Randy Thompson has been working as a Social Worker for over 30 years. Although his professional experience helped him navigate through his cancer journey, it was the consistent support from his family and loved ones that gave him the strength to persevere.
Here, he shares his cancer journey and what OWN.CANCER means to him.
I was always healthy throughout my lifetime, until my cancer diagnosis at 54 years old. I am a sports fanatic and enjoy playing, which has been good for my physical and mental health. I also have a bit of a sense of humour, which has also helped me deal with the “dark days” of treatment and recovery.
I’ve learned the importance of balance throughout my journey.
How did your cancer journey begin? Where were you treated?
For approximately one month, I felt that something wasn’t right. I completed a FIT test as per my GP, and sure enough, it failed. I was then scheduled for a colonoscopy which confirmed I had cancer. My initial diagnosis was on March 25th, 2020, and then confirmed stage 4 on March 27th, as the disease metastasized with liver and rectal cancer.
It is amazing how quickly life can change in a split second and how quickly the medical community responds to such a diagnosis. Also, due to the severity of my condition, I was immediately referred for treatment at the Tom Baker Cancer Centre. After a battery of tests, further investigation and recommendations, we began aggressive chemotherapy with the hope that I would qualify for surgery in one year.
With an amazing medical team, huge support from family and friends and some difficult side effects to overcome, my body responded extremely well to treatment and at the ninth month period, I was scheduled for surgery to remove any existing tumours.
After a successful surgery in December 2020, I was essentially considered “cancer free”, which was nothing short of a miracle, despite having to manage with an ileostomy for a few months. This was a small price to pay knowing the surgeon could reverse it when it was safe to do so, which was reversed approx. 7 months later.
I lived cancer free from that day up until a scheduled CT scan in 2022, where my oncologist noticed a “spot” on my lung that hadn’t been there before. While quite small in nature, was confirmed as cancerous and I was immediately referred to a thoracic surgeon for a consult and plan. We agreed that surgery would be the most assured path of treatment and I had a successful resection surgery in June 2022. Unfortunately, there was a post-op complication of a pneumothorax, which landed me back in the hospital for 14 days in recovery.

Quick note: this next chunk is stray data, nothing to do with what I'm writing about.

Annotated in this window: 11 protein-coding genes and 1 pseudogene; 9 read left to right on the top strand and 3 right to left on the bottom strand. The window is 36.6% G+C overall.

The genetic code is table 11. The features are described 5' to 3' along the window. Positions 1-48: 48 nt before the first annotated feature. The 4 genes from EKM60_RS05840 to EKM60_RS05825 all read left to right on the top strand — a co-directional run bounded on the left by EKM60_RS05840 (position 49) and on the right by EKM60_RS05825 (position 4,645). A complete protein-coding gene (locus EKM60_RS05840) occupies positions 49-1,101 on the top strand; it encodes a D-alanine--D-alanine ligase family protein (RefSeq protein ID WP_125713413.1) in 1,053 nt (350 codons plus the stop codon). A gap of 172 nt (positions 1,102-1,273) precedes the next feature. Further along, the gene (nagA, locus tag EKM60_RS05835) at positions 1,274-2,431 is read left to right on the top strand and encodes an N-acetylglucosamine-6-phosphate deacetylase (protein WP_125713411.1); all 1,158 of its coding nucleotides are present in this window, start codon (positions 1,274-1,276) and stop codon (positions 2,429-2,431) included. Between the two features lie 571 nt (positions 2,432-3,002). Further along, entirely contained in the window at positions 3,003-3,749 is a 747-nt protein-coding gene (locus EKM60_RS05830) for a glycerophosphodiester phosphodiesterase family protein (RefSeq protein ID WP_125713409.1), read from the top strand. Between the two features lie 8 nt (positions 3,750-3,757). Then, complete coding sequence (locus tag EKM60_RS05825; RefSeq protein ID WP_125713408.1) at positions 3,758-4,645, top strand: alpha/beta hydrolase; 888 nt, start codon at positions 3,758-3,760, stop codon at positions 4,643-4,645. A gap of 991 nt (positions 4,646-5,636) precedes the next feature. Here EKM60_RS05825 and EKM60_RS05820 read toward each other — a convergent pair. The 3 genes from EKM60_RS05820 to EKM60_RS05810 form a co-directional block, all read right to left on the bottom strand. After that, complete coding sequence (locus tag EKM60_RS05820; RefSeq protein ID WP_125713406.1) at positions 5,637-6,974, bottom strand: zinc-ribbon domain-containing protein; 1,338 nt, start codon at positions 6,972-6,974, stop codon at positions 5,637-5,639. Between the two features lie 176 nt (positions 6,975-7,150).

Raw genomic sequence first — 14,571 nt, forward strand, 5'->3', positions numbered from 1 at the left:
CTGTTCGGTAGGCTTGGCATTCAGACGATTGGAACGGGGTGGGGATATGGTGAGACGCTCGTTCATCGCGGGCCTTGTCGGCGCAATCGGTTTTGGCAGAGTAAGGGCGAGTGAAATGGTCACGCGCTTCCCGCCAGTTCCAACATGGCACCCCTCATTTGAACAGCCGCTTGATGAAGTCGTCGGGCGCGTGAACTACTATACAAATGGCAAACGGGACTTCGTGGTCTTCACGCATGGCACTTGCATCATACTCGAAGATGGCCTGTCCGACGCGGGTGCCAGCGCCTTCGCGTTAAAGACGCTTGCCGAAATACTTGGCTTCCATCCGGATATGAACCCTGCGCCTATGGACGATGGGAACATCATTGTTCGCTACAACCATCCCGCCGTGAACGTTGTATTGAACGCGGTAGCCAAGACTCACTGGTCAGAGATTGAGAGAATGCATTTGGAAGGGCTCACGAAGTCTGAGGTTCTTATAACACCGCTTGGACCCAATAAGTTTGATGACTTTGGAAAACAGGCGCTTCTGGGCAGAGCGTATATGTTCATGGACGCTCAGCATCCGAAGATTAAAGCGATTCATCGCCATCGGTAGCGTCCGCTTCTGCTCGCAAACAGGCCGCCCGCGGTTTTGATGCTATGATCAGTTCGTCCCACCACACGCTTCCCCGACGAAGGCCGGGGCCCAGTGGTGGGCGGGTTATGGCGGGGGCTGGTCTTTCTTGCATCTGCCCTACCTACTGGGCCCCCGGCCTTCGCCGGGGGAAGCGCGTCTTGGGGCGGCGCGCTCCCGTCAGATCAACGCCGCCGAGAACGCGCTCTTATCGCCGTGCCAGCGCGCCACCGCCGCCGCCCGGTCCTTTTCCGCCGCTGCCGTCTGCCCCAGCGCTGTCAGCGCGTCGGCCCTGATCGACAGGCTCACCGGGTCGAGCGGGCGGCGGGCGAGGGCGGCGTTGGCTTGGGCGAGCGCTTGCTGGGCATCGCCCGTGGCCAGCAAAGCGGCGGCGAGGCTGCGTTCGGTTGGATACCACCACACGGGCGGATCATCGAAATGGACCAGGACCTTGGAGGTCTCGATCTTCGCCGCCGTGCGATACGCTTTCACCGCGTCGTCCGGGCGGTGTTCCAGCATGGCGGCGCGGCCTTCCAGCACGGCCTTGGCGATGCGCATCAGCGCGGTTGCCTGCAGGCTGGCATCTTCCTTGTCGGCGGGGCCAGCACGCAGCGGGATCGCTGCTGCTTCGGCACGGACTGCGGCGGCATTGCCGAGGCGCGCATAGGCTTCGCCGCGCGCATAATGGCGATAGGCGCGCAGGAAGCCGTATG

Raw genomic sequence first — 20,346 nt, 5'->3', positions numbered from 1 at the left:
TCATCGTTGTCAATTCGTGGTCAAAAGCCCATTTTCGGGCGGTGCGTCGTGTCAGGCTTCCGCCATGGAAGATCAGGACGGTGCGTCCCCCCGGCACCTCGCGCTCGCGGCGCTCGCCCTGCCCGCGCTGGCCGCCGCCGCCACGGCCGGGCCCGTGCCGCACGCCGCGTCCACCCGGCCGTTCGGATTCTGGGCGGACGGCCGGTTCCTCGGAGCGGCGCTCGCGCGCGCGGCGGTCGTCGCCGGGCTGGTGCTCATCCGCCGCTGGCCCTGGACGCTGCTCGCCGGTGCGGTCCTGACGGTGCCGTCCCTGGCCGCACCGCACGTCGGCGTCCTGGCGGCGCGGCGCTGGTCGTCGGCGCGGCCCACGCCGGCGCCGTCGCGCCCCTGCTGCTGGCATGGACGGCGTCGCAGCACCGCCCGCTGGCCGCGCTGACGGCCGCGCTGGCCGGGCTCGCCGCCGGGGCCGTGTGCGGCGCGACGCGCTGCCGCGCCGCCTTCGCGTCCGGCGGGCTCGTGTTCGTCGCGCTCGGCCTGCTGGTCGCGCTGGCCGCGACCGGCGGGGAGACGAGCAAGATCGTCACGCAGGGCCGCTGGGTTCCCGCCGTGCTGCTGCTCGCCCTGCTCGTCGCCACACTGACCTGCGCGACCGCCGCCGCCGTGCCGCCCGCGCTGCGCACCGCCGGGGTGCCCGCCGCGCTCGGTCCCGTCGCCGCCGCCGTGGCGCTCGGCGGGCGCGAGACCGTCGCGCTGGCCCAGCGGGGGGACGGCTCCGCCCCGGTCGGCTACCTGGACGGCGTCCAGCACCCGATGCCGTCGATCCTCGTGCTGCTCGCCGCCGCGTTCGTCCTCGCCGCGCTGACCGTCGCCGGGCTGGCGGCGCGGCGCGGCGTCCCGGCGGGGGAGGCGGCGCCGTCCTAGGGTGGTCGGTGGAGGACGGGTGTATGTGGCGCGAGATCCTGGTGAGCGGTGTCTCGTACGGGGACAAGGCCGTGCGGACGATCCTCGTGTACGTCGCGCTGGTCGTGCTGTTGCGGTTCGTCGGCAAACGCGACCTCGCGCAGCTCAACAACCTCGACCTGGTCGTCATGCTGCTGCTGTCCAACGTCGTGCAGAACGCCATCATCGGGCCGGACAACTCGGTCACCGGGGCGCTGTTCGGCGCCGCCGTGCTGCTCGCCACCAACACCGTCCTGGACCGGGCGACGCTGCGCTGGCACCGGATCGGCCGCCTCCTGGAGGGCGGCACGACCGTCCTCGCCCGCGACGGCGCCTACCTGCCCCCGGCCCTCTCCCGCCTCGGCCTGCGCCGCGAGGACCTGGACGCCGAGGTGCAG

Having recovered from that, I am now cancer-free and resuming regular bloodwork and scans at Tom Baker. – Randy Thompson
How are you today?
I feel blessed being cancer free and continue to recover from my most recent medical procedures. I continue to OWN.CANCER with the confidence in my medical support team and support network, and know that we will overcome any obstacles that come our way!
What were some challenges you faced in your journey, and what advice do you have for others who may face the same challenges?
There are many challenges that cancer patients face throughout their journey, beginning with the emotional impact of hearing “you have cancer”. In treatment, you will face a number of side effects that can zap your energy, bring on other sicknesses and weigh on you mentally. It was important for me to remember that cancer treatment is a journey, that it’s a marathon not a race.
It is important to open yourself up to help from others and focus on the end-goal. There will be good and bad days and know that that’s ok. It was important to be honest with how you are feeling and to share that with others. Everyone’s journey is different. Listen to your body, ask questions and trust in the process. Always keep hope alive!
What does the new Calgary Cancer Centre mean to you? How do you OWN.CANCER?
As the province’s leading health care facility, the new Calgary Cancer Centre will mean a lot to cancer patients and their families, as a place of hope and healing. With advancements in clinical trials, innovation and research, they are finding new ways to detect cancer earlier, which will result in better outcomes for cancer patients.
This Centre is dependent on funding through various means and one of the ways I OWN.CANCER is through sharing my journey through social media and dedicating time through volunteering with the Alberta Cancer Foundation and the OWN.CANCER campaign. I was extremely proud to be a part of the OWN.CANCER commercial, which was integral to the Centre’s key fundraising campaign and will continue to support the campaign and others in their cancer journey, throughout my lifetime.
Let’s all OWN.CANCER and not let this disease define us. There is great strength in “hope”, even in the most dire of circumstances. The new Calgary Cancer Centre will be that hope! – Randy Thompson